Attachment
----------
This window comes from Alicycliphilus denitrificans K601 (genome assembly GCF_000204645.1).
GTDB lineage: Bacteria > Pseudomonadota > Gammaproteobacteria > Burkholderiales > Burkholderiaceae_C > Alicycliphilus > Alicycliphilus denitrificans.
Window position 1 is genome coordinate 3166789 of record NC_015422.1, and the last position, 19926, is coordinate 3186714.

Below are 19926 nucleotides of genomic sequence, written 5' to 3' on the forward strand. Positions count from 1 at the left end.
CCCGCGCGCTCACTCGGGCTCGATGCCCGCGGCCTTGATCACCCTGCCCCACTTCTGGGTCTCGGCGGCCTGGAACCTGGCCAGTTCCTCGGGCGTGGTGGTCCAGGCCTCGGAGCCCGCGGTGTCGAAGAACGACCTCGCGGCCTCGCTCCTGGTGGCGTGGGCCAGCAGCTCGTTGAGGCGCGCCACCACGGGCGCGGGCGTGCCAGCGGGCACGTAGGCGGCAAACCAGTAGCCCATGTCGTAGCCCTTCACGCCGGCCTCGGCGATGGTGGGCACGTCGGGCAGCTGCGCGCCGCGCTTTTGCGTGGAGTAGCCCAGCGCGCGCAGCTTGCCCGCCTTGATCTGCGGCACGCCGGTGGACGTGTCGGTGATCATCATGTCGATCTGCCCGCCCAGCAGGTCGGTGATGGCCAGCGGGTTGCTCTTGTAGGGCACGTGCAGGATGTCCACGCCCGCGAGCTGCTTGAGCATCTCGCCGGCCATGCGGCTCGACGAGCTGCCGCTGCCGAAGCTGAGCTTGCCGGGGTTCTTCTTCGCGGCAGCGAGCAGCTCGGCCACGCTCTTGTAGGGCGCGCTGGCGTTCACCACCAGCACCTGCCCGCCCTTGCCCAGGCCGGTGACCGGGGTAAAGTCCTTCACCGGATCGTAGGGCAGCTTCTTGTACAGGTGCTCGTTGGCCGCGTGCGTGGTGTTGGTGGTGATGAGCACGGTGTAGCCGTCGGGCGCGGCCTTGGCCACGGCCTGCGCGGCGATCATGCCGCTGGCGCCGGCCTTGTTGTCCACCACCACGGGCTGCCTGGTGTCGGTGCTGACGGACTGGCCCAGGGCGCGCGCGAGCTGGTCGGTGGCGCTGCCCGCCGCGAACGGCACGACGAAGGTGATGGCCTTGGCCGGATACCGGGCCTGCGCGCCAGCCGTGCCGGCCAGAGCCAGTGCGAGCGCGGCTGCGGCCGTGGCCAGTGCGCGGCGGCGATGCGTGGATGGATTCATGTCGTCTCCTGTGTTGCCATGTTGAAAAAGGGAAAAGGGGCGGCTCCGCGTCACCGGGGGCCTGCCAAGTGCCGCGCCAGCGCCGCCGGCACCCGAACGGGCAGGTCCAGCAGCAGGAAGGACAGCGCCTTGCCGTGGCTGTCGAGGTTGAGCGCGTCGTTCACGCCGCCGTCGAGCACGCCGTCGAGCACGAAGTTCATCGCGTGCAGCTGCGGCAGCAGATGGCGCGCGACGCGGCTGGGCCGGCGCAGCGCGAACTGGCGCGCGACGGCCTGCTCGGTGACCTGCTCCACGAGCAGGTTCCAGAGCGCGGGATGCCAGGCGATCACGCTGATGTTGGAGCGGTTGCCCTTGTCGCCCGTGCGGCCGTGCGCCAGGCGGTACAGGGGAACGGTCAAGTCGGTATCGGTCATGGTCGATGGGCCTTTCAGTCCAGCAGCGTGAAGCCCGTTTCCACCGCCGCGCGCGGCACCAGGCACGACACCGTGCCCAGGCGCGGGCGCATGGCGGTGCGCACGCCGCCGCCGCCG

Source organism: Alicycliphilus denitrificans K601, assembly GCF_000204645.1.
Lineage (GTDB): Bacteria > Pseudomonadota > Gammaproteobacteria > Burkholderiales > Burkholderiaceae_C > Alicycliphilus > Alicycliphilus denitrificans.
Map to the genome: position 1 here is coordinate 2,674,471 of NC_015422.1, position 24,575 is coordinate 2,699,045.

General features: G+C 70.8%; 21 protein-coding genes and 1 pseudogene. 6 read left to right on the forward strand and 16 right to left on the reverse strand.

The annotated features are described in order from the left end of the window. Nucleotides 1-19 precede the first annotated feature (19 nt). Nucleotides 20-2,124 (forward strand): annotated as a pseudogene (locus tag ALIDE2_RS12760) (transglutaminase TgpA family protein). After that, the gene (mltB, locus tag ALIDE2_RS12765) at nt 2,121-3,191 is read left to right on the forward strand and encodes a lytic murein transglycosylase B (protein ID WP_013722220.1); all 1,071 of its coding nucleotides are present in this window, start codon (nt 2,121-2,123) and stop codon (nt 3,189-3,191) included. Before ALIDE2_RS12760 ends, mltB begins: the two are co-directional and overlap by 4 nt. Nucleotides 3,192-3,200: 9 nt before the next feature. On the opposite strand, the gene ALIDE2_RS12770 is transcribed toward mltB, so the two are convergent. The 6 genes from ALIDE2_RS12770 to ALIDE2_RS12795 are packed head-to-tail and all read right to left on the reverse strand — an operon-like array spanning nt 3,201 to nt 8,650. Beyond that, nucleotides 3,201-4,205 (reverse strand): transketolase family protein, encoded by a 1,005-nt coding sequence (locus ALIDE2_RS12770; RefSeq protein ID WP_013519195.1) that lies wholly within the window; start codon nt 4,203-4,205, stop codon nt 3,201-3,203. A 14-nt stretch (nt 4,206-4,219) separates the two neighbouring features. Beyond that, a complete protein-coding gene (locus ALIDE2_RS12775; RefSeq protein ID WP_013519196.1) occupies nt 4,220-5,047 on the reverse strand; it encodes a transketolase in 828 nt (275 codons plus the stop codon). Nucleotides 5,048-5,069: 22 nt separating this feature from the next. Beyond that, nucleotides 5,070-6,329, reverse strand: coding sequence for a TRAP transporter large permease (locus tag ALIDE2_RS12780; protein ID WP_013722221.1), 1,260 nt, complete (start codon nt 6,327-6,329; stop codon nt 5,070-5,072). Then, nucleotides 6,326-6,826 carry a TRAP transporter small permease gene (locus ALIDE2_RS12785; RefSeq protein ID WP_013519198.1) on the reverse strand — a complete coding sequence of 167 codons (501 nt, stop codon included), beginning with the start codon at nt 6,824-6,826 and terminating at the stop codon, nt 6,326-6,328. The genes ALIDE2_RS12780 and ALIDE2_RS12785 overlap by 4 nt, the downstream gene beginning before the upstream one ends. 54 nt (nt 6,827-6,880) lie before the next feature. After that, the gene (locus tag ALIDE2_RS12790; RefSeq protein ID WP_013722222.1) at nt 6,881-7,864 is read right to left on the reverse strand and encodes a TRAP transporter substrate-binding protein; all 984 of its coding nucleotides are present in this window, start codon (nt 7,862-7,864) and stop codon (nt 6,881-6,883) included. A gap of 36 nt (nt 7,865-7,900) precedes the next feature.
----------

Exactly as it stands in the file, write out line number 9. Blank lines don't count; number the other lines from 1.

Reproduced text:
General features: G+C 70.8%; 21 protein-coding genes and 1 pseudogene. 6 read left to right on the forward strand and 16 right to left on the reverse strand.